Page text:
Anti-Hijab Protests in Iran

As of Oct 16, 2022 Iran is in their fifth week of anti-hijab protests all across the country. What sparked this rage that people are feeling all around the world? 

Tamia Reid, News Editor '25

Protesters burn their hijabs to show their support towards protest against Iranian government. Photo from CBC


Amini Mahsa, a 22 year old Iranian woman was killed by a branch of  Iran’s Law Enforcement Forces, commonly referred to as the  morality police in northern Tehran on Friday, September 16th. According to NPR the mortality police is “who enforce the country’s rules on hijabs and other conservative Islamic modes of dress and behavior.” Aminah was arrested in her brother’s car after allegedly breaking hijab rules on September 13th. Aminah’s family claim that she was beaten by these officers and just three days later she passed from her injuries on September 16th. Police deny the allegations and claims that she died of a heart attack. 

People, especially women around the world are enraged by Mahsa’s death. To further combat the conservative laws, women have burned their hijabs, cut their hair, or just stopped wearing the hijab at all. Protests have been spreading like wildfire all over and continue to do so. There have been multiple different hashtags made that have been used all over social media. Well known actresses, singers, and athletes have stopped wearing the traditional head covering in solidarity of the movement.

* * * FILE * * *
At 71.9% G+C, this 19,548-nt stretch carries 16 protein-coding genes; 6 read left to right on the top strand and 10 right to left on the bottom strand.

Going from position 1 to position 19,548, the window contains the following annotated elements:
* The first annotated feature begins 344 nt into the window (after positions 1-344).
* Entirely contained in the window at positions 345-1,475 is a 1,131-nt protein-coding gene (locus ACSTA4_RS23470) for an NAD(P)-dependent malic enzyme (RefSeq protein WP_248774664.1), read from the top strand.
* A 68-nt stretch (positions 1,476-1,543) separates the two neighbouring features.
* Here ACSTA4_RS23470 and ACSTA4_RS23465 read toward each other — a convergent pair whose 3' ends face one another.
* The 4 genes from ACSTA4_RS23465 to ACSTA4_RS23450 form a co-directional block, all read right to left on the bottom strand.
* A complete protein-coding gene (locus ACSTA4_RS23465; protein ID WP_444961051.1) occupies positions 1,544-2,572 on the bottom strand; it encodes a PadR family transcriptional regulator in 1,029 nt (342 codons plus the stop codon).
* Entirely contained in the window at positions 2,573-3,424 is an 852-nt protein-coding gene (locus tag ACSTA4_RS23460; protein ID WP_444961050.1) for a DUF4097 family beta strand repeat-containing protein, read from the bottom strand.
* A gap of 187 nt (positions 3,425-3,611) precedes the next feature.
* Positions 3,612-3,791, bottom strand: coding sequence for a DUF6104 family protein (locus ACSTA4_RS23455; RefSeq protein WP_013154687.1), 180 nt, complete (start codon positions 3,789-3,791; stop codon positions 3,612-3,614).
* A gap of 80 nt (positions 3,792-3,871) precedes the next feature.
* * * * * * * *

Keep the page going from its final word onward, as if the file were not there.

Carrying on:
Violence towards women in Iran has become very normalized as the laws do nothing to truly protect them in their own country. In Iran women are required to follow strict laws on  Women have to fear for their lives because they are not covering up their own hair. 

The protests happening have taken a deadly turn. At least 215 people have lost their lives fighting for women’s rights and justice for Mahsa. A local Sacramento Iranian woman Naeirika Neev is continuing to fight for the women in her country here in the United States. In order to support the protests she states “it is one of the cases where just posting about it and just talking about it does actually help. It’s also very significant when non-Iranians show up and they want to learn, and they want to become aware and show solidarity because that within itself means that you’re watching what’s happening.”  As the world continues to watch the protests and send support to Amini’s family we can all only hope that the government will open its eyes and see how discriminatory and unjust this all is. 

Protesters cutting their own hair during more anti Iranian government protests. Photo from